Parshat Chayei Sarah
"'The sun rises and the sun goes down' (Kohelet, i, 5) – Said R. Abba bar Kahane: Do we not know that the sun rises and goes down?! Rather, before Hakadosh Baruch Hu makes the sun of one righteous person set, He has the sun of another righteous person rise. Before He made Sarah's sun set, He had Rivkah's sun rise. It first states (end of Parshat Veyera, xxvi, 22) 'Behold Milkah has also born children to Nachor your brother…and Betuel fathered Rivkah,' and afterwards, 'And the life of Sarah was one hundred and twenty and seven years'" (Beraishit Rabbah 58:2). The Midrash proceeds to offer additional examples: "Before Moshe's sun had set Yehoshua's sun rose, as it states, 'And Hashem said to Moshe: Take for yourself Yehoshua son of Nun.' Before Yehoshua's sun had set Otniel ben Kenaz's sun rose; Before Eli's sun had set Shmuel's sun rose, as it states: 'And the lamp of G-d was not yet extinguished, and Shmuel had laid down to sleep in the sanctuary of Hashem.'"
The Midrash teaches us that there is a Divine order to the leadership of the Israelite nation. This order is continuous – when one leader concludes his service the sun of the next has already risen. Undoubtedly it is no coincidence that Yehoshua followed Moshe, or that Rivkah came after Sarah. Chazal teach us (Yoma 38b): "Hakadosh baruch Hu foresaw that the righteous would be few and therefore He spread them over the generations." Each generation receives the appropriate righteous person for the leadership of that generation according to its character and the events that will occur in the generation.
Usually the transfer of power from one generation to another involves father and son, or one leader to his successor – both males. Our Parsha is unique in that it tells us of the trans-generational passage between a woman and her daughter-in-law, Sarah and Rivkah. Women are not typically found "front-stage," but behind the scenes. Our Parsha, however, places women in the spotlight. We will attempt to understand a little of the ways of women through our Parsha.
The Torah begins: "And the life of Sarah was one hundred and twenty and seven years" (xxiii, 1). R. Hirsch points out that this is the only place in the entire Tenach where a woman's years are summed up. He adds: "It might be said that the reason for this is that a woman's life is distant from public events, and the number of her years does not help us determine the order of the generational years and their events." Apparently there is something special about Sarah's years and death that we must learn.
At the beginning of Parshat Lech Lecha the Torah relates: "And Avram took Sarai his wife and Lot his brother's son, and all the possessions they had acquired, and the souls they had made in Charan" (xii, 5). Rashi explains: " 'and the souls they had made in Charan' – who they gathered in under the wings of the Shechinah; Avraham would convert the men, while Sarah would convert the women." Avraham and Sarah establish a new spiritual movement. They set out and spread the faith in one G-d, working as a team – Avraham the men, and Sarah the women. The conspicuous leading figure of this movement is Avraham: "And Avram went as Hashem spoke to him…" (4); "And Avram took Sarai his wife…" Yet the pasuk continues by saying, "and they left to go to the Land of Cana'an, and they arrived at the Land of Cana'an" – in the plural rather than the singular. This shows that Sarah, despite her activities and the Torah's emphasis that they both left and arrived at the Land of Cana'an, nonetheless remained hidden. It is the way of man to go out to the market squares and air his opinions. The woman's influence, however, is not displayed by noisy imposition but through modesty and the shining of the internal riches of her spiritual world. We find the same by the angels who came to visit Avraham. They ask: "And they said to him: Where is Sarah your wife? And he said: Behold, in the tent" (xviii, 9). Rashi provides Chazal's explanation: "The ministering angels knew where our mother Sarah was, but they wanted to draw attention to her modesty, to increase her husband's affection for her." Regarding Avraham's answer Rashi explains: " 'Behold, in the tent' – she is modest."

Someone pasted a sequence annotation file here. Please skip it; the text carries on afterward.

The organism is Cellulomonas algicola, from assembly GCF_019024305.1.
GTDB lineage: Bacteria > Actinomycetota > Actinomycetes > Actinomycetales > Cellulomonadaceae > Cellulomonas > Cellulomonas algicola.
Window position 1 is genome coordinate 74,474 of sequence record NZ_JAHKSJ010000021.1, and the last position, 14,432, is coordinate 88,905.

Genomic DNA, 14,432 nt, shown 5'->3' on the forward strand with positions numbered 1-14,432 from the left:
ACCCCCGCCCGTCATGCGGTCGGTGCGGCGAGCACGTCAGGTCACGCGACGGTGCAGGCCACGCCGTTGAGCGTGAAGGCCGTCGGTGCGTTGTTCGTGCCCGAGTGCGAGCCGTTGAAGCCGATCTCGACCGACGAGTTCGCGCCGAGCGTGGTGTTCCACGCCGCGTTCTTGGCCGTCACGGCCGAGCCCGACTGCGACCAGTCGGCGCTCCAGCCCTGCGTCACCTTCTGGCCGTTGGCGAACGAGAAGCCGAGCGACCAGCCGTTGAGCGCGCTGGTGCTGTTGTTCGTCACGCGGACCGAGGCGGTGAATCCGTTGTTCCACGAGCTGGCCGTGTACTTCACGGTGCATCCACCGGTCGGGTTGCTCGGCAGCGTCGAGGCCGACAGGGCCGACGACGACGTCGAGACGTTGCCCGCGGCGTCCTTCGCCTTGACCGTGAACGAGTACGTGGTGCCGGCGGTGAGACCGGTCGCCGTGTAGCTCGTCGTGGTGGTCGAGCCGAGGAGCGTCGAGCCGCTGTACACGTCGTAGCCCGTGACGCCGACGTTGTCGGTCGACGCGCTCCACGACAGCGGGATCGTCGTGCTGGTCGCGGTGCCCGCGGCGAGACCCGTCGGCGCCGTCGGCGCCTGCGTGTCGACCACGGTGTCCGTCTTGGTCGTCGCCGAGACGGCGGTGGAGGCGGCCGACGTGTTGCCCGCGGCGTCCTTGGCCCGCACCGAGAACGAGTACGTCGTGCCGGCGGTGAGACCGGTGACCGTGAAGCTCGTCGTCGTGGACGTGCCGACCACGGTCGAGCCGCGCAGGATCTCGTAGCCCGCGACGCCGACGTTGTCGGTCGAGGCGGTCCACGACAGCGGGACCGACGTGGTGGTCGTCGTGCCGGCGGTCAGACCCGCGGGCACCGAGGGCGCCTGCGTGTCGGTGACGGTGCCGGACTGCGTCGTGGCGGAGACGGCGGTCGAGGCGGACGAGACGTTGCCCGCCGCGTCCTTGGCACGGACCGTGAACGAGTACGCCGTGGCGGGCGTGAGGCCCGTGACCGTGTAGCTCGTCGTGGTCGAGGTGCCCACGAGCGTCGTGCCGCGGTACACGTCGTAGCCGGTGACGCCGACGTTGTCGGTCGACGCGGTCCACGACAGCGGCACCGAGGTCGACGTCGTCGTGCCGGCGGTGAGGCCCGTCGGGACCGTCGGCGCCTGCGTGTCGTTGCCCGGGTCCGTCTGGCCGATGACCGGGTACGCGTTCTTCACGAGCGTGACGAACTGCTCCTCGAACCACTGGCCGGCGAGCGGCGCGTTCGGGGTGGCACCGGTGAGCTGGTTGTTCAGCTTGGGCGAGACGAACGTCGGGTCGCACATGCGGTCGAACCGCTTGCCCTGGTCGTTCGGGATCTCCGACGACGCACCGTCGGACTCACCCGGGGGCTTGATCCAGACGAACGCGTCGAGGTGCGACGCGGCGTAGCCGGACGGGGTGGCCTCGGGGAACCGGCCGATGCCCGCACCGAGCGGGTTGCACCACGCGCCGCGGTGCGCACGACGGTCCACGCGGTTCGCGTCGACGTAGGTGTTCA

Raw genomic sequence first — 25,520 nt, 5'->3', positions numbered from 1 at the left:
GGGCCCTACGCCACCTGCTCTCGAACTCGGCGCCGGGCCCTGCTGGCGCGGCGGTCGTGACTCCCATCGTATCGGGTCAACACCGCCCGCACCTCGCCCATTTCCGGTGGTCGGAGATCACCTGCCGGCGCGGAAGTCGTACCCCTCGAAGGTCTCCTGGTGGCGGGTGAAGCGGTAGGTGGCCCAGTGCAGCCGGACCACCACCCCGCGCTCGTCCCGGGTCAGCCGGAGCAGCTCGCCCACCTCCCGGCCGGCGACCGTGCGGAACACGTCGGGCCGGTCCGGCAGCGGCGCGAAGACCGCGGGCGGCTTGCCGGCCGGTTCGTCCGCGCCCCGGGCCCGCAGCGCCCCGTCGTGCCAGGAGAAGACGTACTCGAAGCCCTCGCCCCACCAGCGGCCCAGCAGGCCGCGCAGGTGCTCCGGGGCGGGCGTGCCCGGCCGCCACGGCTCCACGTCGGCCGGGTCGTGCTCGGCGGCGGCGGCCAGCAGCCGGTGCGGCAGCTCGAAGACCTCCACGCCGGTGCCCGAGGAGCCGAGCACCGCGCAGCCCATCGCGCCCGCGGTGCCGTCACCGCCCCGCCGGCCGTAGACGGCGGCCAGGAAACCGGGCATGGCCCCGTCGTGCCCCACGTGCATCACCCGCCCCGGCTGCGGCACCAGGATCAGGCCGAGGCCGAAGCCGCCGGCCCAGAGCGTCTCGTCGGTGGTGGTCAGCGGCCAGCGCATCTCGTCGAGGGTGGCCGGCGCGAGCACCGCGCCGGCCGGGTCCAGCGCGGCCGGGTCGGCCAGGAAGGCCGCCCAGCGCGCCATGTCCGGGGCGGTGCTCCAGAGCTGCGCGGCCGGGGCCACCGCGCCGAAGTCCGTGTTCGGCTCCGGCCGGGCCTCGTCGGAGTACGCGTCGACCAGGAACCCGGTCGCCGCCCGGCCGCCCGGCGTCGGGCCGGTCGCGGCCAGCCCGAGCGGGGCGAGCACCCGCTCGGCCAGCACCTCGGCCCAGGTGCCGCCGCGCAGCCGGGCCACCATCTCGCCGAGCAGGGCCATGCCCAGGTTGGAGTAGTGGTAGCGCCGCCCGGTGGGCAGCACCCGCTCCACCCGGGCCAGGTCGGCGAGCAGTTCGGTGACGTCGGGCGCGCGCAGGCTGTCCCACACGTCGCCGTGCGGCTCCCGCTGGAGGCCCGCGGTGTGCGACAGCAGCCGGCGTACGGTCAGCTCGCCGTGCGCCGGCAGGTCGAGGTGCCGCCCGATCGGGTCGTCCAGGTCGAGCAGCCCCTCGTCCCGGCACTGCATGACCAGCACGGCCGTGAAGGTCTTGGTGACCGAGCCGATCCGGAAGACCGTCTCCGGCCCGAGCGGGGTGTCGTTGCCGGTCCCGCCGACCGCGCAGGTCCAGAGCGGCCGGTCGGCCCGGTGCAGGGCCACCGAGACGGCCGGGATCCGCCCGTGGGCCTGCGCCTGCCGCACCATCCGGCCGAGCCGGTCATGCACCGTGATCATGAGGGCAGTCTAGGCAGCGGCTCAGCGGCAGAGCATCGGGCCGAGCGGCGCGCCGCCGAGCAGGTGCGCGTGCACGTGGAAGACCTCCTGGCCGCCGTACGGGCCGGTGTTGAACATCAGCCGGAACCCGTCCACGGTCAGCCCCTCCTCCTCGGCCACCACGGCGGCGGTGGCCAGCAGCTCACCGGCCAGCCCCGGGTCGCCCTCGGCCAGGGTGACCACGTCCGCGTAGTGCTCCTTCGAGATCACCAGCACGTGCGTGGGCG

We encounter the same tent by Ravka. In our Parsha it states: "And Yitzchak brought her to the tent of Sarah his mother; and he took Rivkah and she became for him a wife, and he loved her, and Yitzchak was comforted after his mother." Rashi explains: " 'And he brought her to the tent' – and she was Sarah his mother, meaning she became similar to Sarah his mother, for all the time Sarah was alive there was a candle burning from one Shabbat eve to the other, the dough was blessed, and a cloud hung over the tent. When she died these ceased, but on Rivkah's arrival they returned." The Shem MeShmuel explains, based on the Ramban, that the fathers' tents secretly served as Hashem's place in the world, and the later Mishkan was modeled on that of the fathers. The three things found in the tents of Sarah and Rivkah have their parallel in the Mishkan. The western light of the menorah was miraculously lit – it was used to light the others and yet lasted the longest. Likewise, the showbread was "fresh bread, as on the day it was baked," for a blessing was placed in the showbread. In the commandment regarding the Mishkan it states: "And they shall make for me a Mishkan and I shall dwell amongst them" (Shemot, xxv, 8). Am Yisrael must construct the vessel, the framework in which the name of Hashem shall reside. Since they build the house, Hakadosh Baruch Hu dwells not merely in the house (Mishkan) but also amongst us, amongst all of us – "and I shall dwell amongst them." Hashem's revelation in the Mishkan is expressed in a cloud over the Mishkan, and all reality is blessed through this – in both its spiritual (the candle) and material (the blessing in the bread) aspects.